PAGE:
At first glance, despite the tired and grief-stricken faces, the majority of Uri residents seemed normal. But every now and then, I was reminded that life here was far from “normal.” One thing that caught my attention was the bizarre cry of an angry man yelling at some villagers. His voice crackled and scratched against the sides of his throat. His eyes conveyed a sense of despair, shock, and bewilderment, and his dirty, unkempt appearance led me to believe that he had probably lost more than just his home. Had he been digging through debris to reach a victim? Perhaps he had lost a child in a collapsed school building, or his wife had been killed.

As the days went by and temperatures continued to drop, I kept thinking about the 3.5 million people left homeless by the earthquake. Winter is a struggle here even under normal circumstances, given the extreme cold, regular power failures, and poor heating. Thousands of tents were sent to the region to provide shelter, but only a fraction were winterized. And now heavy rain, ice, and snow, combined with freezing temperatures, had turned this region into a death zone, and the majority of the tents were of absolutely no use.

Amid this tragedy, I was relieved to learn from my cousin, Fozia Qazi G’89, G’01, that a few nongovernmental organizations (NGOs) had the foresight to realize the folly of dependence on tents alone. In Indian-administered Kashmir, CHINAR.org (Child Nurture and Relief), an organization that Fozia co-founded and runs, was trying hard to establish suitable housing for the victims. Fozia’s NGO has an orphanage in the capital city of Srinagar, where children orphaned by the ongoing conflict have found a safe and loving home. Now there were more orphans, and CHINAR was helping with relief efforts. They adopted the village of Saidpora, near Uri, and a neighboring hamlet, Balakot Patti. Instead of providing tents, CHINAR constructed shelters of corrugated steel and plywood, with two rooms and a kitchen. By mid-January, they had built 55 shelters for families. I volunteered at one of the sites and found CHINAR’s work fulfilling. In fact, CHINAR’s shelters were so well received that several government and NGO agencies followed suit in providing similar housing.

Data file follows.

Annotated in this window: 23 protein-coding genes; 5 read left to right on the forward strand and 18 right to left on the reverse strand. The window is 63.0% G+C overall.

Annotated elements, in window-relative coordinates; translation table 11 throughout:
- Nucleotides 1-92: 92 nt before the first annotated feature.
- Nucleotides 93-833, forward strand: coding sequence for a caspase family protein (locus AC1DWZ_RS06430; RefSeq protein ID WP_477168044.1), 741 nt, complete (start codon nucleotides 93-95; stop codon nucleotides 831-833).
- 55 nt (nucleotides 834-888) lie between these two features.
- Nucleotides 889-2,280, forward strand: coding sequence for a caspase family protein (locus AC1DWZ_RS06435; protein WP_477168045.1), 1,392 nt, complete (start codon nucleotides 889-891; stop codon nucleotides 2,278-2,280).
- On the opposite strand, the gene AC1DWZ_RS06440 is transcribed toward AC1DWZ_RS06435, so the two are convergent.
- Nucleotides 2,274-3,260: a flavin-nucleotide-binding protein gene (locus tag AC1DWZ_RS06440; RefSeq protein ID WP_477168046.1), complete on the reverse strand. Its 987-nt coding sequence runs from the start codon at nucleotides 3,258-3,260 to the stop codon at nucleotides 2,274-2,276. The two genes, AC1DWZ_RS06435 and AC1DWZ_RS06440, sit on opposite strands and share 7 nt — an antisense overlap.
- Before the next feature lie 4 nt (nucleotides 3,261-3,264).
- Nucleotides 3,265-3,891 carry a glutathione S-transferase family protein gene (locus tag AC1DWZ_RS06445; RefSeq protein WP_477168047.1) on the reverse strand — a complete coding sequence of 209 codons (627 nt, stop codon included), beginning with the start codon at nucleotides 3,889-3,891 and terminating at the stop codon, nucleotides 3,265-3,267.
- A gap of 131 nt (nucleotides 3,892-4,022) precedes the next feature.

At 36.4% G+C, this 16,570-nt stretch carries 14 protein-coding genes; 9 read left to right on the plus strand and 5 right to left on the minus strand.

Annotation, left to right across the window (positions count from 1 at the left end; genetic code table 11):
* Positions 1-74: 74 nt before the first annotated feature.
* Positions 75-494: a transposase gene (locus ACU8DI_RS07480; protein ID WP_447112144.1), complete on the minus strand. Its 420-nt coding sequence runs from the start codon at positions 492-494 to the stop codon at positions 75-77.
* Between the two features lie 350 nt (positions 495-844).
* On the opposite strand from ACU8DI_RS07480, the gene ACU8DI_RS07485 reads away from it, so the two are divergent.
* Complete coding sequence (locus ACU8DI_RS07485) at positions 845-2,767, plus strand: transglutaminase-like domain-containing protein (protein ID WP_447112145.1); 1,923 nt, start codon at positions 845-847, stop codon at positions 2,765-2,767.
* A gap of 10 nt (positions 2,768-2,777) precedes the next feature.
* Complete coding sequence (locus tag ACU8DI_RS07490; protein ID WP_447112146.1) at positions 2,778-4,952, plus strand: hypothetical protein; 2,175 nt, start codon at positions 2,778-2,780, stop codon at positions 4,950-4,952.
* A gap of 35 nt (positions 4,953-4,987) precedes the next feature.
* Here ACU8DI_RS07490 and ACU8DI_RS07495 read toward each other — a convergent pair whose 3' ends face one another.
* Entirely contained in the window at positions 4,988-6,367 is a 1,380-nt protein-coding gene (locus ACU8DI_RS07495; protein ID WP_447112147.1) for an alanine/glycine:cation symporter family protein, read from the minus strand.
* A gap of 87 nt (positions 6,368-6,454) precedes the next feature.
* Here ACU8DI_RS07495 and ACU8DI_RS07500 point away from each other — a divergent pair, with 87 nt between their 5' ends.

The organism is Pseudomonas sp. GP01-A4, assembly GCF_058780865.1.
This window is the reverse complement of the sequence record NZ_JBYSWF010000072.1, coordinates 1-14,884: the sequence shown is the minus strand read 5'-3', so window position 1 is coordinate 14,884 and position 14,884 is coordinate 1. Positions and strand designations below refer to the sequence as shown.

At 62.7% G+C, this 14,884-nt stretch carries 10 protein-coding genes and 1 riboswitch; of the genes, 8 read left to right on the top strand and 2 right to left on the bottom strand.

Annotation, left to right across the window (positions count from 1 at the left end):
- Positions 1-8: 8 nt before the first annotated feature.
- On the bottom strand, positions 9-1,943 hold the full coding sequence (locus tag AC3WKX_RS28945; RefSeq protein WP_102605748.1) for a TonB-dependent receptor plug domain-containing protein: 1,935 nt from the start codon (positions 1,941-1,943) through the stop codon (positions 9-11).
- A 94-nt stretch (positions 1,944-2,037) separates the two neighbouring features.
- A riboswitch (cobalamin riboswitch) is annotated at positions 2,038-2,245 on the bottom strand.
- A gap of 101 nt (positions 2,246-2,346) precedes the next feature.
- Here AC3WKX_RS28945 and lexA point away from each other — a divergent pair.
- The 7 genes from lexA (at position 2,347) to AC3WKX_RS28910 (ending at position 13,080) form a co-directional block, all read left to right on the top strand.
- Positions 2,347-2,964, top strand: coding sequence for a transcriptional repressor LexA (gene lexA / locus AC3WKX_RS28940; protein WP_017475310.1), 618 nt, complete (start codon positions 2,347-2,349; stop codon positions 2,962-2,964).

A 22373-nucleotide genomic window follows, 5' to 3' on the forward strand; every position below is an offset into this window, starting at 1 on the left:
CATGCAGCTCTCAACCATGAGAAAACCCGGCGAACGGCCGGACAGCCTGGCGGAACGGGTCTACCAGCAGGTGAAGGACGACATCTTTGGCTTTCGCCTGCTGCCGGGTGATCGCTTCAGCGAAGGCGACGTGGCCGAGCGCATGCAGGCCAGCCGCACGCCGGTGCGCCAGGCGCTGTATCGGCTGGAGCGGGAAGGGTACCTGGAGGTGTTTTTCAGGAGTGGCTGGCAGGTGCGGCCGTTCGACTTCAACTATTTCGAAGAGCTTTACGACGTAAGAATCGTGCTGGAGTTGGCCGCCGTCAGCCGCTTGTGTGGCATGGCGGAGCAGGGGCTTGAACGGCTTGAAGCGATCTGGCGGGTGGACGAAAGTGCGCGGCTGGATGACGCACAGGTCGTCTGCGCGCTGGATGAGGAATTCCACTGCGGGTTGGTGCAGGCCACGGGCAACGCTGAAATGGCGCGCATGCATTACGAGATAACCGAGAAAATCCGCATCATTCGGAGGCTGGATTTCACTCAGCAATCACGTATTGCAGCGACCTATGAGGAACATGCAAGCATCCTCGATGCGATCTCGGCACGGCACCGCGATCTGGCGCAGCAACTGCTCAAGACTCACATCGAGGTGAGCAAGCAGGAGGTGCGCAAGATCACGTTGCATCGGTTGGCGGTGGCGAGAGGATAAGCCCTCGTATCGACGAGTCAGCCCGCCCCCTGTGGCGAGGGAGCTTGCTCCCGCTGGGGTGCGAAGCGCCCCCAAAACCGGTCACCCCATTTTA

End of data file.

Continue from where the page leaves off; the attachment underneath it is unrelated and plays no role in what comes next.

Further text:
However, in Pakistani-administered Kashmir, thousands of victims remained in remote hilltop areas, without access to medical care and other relief. These regions have few roads, and there were even fewer access routes given the landslides that accompanied the earthquake. Various helicopter missions dropped aid to these regions and evacuated the seriously injured to hospitals in the lower plains and other areas. But realizing the grim conditions that lay ahead for these homeless, I couldn’t fathom why the UN, Pakistan, and India were not coordinating a mass evacuation, especially with predictions that thousands more would die from the severe cold and related diseases.

I wonder why it was the fate of a region and a people already devastated by years of turmoil and poverty to be tested by such a terrible tragedy. I can’t comprehend why, just like with the 2004 tsunami, famine in Africa, and Hurricane Katrina, it is the poorest of the poor who suffer the most. But then I am reminded of a comment made by my grandmother, a deeply religious and unpretentious lady. She explained that such catastrophic events are not tests for the millions of poor and helpless who do not have even the basics to survive. Such disasters are really a trial for the rest of us who live comfortably, to see whether we allow such tragedies to be forgotten just as soon as the evening news ends, or the media’s attention moves on to more ostentatious stories. The test is to see whether the rest of us do our part to help the poor on a regular and substantial basis, or whether we conspire to remain silent in word and deed.


Sana Bég ’04 is a graduate of the S.I. Newhouse School
of Public Communications, where she majored in
broadcast journalism.